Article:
The Telegraph
Since 1st March, 1999
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Door-to-door cells in villages

New Delhi, Dec. 3: Rural India is going cellular: the humble postman will now deliver a door-to-door mobile service in 7,500 villages across the country from December 25.

The department of posts and Bharat Sanchar Nigam Ltd have joined hands to kick off the pilot project, which would be the second launch that day after the country’s second national expressway between Ahmedabad and Vadodra. The surface transport ministry is racing to complete the expressway for the scheduled inauguration by Prime Minister Atal Bihari Vajpayee, who celebrates his birthday the same day.

The mobile postman project, called the Grameen Sanchar Sewak scheme (GSS), will be implemented through the postal department’s Grameen Dak Sewak delivery agents (GDSDA). The agents will work as BSNL franchisees in rural areas.

About 2,000 GSS in the chosen villages will carry an integrated fixed wireless terminal with a display unit that BSNL will supply. The scheme will cover the entire country, except the Andaman and Nicobar Islands, Haryana and Punjab telecom regions. It has been modelled on BSNL’s existing public call office franchisee scheme, including tariff.

For each call of 100-200 km, the GSS will get Re 1 as service charge and Rs 2 on all calls beyond 200 km. The GSS can also earn Rs 5 for passing on the message to the villager concerned. The postman will carry a ready reckoner to calculate the charge.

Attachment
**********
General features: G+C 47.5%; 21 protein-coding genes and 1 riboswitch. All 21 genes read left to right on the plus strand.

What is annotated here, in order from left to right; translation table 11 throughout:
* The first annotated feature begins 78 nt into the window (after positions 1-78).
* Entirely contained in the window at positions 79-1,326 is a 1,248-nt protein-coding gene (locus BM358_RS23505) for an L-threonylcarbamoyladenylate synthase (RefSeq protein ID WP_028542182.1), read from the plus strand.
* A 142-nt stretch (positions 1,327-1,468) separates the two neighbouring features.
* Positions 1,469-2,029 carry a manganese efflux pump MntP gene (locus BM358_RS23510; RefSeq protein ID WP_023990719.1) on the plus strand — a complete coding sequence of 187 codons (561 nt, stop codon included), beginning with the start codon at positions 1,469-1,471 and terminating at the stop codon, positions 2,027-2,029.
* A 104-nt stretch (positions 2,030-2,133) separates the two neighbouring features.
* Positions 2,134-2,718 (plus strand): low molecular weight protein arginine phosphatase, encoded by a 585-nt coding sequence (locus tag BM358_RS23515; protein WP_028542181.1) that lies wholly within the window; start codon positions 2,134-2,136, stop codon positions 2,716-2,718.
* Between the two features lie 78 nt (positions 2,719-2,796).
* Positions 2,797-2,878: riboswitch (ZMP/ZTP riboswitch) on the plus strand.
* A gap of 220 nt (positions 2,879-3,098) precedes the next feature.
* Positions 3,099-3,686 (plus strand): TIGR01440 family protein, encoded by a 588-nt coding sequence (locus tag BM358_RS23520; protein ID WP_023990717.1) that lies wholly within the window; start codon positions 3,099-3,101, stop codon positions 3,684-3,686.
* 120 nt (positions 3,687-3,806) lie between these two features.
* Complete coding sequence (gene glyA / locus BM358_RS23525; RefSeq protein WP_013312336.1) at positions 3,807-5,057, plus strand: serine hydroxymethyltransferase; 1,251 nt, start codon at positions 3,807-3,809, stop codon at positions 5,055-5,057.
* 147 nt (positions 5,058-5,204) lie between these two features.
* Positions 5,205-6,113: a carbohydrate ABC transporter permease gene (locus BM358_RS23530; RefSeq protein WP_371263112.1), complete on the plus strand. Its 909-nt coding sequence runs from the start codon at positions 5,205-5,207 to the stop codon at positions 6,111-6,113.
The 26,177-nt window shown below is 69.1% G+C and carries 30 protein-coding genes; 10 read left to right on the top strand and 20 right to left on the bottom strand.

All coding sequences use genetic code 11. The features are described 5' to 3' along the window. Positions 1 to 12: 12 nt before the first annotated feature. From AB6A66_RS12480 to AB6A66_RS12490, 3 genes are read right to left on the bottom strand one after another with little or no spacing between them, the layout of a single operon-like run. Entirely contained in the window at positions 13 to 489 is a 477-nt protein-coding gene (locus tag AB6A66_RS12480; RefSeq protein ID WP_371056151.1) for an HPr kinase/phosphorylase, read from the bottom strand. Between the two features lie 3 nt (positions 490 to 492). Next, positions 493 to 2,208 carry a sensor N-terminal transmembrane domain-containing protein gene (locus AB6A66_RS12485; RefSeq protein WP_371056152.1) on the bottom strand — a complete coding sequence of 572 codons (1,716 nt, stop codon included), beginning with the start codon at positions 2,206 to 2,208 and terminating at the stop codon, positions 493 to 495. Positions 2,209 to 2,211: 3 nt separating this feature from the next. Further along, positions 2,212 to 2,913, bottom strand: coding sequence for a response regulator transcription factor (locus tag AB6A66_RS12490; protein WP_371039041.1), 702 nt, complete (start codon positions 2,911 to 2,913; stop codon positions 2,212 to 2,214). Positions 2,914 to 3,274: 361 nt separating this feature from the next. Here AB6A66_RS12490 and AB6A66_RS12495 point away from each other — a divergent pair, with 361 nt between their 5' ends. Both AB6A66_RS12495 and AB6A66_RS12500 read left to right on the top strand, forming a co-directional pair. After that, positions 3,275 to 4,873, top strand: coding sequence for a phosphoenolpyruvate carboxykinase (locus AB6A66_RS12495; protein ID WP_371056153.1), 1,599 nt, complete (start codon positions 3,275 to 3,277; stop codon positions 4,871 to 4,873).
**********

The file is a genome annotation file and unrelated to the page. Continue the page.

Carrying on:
The postal department will earn 20 per cent of the revenue from all outgoing calls based on bills the BSNL raises. For calls made from GSS equipment, it will receive 5 per cent of the total revenue thus earned. But the GSS will have to deposit Rs 20 every month with the postal department as insurance premium for the BSNL-supplied equipment.

“We expect this to be an important effort to increase accessibility to communications services,’’ said BSNL chairman and managing director Prithipal Singh. “This will also help the GSS earn more.”

But a BSNL official said it won’t earn more revenue as the scheme will be launched in areas considered unremunerative.

This means that the network management and maintenance in the area is an additional burden.

“We won’t be able to earn back even the investment for very long. By then, we would need a subsidy to maintain the project,” the official said.

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